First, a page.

My greater problem is with Märkl’s interpretative approach. In volume 5 I put this down to a kind of modernist detachment which focused on the forwarding-looking elements in the scores. That might indeed be valid for the later scores - indeed it works well here in En blanc et noir but the late romantic/early impressionist Suite bergamasque and Petite Suite sound simply bored and boring. Since these are the two works to open the disc it is quite a downer. I am really quite shocked that the ebb and flow so implicit in this gorgeous music can be ironed out into something quite so flat - in every sense except pitch! I see that a different performance (from 2008) of Clair de lune in the same André Caplet orchestration was included in volume 2 of this series but I have not heard that. The other movements of this suite were orchestrated by Gustave Cloez. About him I know nothing at all - even note-writer Keith Anderson is less informative than usual - except that he recorded as conductor many operatic 78s accompanying such famous names as Lily Pons and Conchita Supervia. Given he was born in 1890 it seems safe to assume this version of the Debussy suite was arranged after the composer’s death without his assistance. The effect is one of functionality rather than insight. Alongside the Caplet it is hard not to come to the conclusion that Cloez’s skills as an orchestrator were workmanlike. Henri Büsser has more claim to be arranging/orchestrating with the composer’s imprimatur. As with La boîte à joujoux on volume 5 Büsser worked under the supervision and therefore implicit approval of the composer on both the Petite Suite and Printemps. The suite receives another performance quite lacking in fantasy or imagination. Of the ‘standard’ orchestrations this has often been included in other conductors’ surveys of Debussy orchestral works and I would direct collectors to any other version before this. Printemps is the more important in many ways as an orchestration because it restored an early work (1887), originally for female chorus and orchestra, the score of which was destroyed in a printer’s fire. Fortunately, from this point on in the programme things take a marked turn for the better. Printemps is not rare in the greater recorded scheme of things and it receives a far from subtle performance here. At least the level of engagement from the stick is significantly higher. Here is where I first noticed a subtle change in the instrumental balance to which the strings in particular are better integrated into the overall orchestral sound. For a work whose original predates both the piano suites above this sounds more questingly modern. For sure Debussy did not manage to achieve the formal balance of later works but it is fascinating to hear how far he had moved from the ‘traditional’ symphonic approach of the 1880 Symphony towards the radical departure of Prélude à l'après-midi d'un faune of 1894. I suppose one query is; did Debussy direct Büsser to orchestrate it in his 1887 or 1912 style?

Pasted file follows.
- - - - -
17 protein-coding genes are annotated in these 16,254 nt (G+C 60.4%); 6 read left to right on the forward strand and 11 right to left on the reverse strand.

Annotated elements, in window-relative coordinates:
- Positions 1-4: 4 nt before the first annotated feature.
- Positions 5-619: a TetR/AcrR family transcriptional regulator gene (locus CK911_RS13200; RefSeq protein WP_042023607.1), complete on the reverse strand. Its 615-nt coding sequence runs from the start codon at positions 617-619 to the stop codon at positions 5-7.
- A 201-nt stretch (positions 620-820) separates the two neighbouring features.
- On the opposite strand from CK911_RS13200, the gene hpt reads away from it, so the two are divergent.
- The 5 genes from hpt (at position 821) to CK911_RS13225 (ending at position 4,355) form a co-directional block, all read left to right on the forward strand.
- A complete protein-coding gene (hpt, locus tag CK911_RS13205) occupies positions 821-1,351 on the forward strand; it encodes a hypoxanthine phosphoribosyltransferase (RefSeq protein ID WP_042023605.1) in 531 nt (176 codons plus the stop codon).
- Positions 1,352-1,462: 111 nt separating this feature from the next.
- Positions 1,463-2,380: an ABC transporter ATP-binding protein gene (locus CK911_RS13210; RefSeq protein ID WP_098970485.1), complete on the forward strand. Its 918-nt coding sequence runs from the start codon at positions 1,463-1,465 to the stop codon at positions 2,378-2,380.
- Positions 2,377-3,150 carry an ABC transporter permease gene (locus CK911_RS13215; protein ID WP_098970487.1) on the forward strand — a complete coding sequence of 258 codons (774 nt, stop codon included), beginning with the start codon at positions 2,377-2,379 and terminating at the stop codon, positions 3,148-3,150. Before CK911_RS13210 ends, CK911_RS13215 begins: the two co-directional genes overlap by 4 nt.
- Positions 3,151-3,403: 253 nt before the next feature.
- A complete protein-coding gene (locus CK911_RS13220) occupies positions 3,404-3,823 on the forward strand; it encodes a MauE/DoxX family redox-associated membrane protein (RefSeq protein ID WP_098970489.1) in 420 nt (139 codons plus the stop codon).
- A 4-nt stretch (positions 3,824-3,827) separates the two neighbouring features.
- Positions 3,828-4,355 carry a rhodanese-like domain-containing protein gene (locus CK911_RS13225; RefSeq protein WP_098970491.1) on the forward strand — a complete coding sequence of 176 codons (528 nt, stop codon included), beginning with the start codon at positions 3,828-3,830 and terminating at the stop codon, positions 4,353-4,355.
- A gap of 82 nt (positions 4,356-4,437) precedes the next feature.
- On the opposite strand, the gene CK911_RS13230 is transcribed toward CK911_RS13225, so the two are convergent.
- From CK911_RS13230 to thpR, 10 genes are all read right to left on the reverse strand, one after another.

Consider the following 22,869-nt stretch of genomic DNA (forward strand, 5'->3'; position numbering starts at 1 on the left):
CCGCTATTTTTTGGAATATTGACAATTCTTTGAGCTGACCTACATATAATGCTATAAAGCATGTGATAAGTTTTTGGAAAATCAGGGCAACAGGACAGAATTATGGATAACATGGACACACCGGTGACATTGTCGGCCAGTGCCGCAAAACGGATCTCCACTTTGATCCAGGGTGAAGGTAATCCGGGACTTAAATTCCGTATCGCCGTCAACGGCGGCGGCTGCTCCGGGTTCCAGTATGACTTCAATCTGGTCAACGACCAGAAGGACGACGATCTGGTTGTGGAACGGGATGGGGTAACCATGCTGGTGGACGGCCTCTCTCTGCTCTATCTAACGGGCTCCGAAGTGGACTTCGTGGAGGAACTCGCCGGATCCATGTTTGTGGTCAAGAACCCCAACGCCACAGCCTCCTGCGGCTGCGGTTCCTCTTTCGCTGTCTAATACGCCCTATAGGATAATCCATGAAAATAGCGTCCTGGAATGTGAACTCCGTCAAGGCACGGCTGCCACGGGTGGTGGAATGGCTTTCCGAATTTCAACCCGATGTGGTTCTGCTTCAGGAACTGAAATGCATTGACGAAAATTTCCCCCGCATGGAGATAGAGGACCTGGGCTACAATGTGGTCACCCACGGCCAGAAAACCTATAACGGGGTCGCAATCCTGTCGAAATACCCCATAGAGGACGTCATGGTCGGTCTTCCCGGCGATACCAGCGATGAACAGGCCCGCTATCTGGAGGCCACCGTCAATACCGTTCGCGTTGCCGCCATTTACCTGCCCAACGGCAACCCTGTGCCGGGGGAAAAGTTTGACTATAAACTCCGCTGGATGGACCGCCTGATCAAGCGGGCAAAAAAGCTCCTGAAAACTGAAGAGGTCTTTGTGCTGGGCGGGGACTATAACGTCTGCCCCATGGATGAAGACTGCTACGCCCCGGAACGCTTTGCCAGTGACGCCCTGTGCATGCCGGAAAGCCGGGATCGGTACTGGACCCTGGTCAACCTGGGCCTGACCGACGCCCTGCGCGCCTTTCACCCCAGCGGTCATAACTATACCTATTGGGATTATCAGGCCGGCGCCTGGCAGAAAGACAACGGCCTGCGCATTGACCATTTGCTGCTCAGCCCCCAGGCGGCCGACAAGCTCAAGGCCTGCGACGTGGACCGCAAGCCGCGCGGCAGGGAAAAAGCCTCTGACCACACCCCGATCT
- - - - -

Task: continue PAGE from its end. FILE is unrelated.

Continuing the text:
The piece I enjoyed most by far on this disc is Robin Holloway’s 2002 orchestration of the 1915 En blanc e noir. The austerity of the two piano original marks both Debussy’s progression as a composer and his worsening physical and emotional state. Much as I admired Colin Matthews’ re-imagining of the complete Piano Preludes from the standpoint of the 21st Century I like the way Holloway has deliberately moved away from simply trying to evoke a Debussyian orchestral sound-world. As with the Matthews this seeks to emphasise the modernist elements in Debussy’s music and the result is something that is more than a respectful reworking which to be honest is what the Büsser and Caplet et al works are. Clearly this appeals to Märkl much more too and the increase in engagement and dynamism is palpable. Here is the rubato so missing from the previous sleepwalking humdrum routine. Also, the upfront detail of the recording serves the style of Holloway’s approach better than the hazy world of Büsser. Holloway flecks out the orchestration with glittering harp and glockenspiel and fascinating instrumental combinations. He is less concerned with creating a homogeneous whole preferring a robust and muscular orchestration where the instrumental groups compete for the musical material. The result is radically different from how I ever imagined this piece to be. This is exactly the kind of orchestration that I enjoy most - by translating a familiar work into unfamiliar territory new and revealing light is thrown on it. This is particularly true of the second movement Lent. Sombre [track 12] which becomes an intensely moving threnody to a friend killed on the battlefields of France in 1915. Over a glowering landscape interrupted my Messiaen-like ritualistic bells a lone bugle signals some kind of last post - you cannot help but wonder if Holloway was inspired by Vaughan Williams’ Pastoral Symphony here in spirit if not content. By a considerable distance this is the finest part of the disc with the Lyon players responding with playing of rapt beauty. Again Märkl handles the transition to the central section of marching bombast with much more conviction and success than earlier before the music subsides once more into the morning mists of the opening before the final rhetorical climax. Holloway manages to create much more of a miniature tone-poem here than the original implies - it will be down to individual listeners if they respond to the musical/emotional signposts he evokes. Personally I think they are superb and utterly convincing. Likewise the slippery and sly final Scherzando. Here Holloway adds some Bartók pizzicati amongst other orchestral effects which in an instant takes us way beyond any ‘authentic’ Debussy sound. Perhaps he was picking up on the faint mockery in Debussy’s dedication of the movement to Stravinsky. Certainly the sounds he creates here echo the Russian composer at points. But then he returns to the spirit of Debussy and the work evaporates into the air with an indifferent shrug of its musical shoulders. I do hope this work gets to be heard more often in concert and on disc - for all my negative comments elsewhere so fine is this arrangement/reconception - call it what you will - and the performance I would be tempted to recommend the disc on the strength of this alone.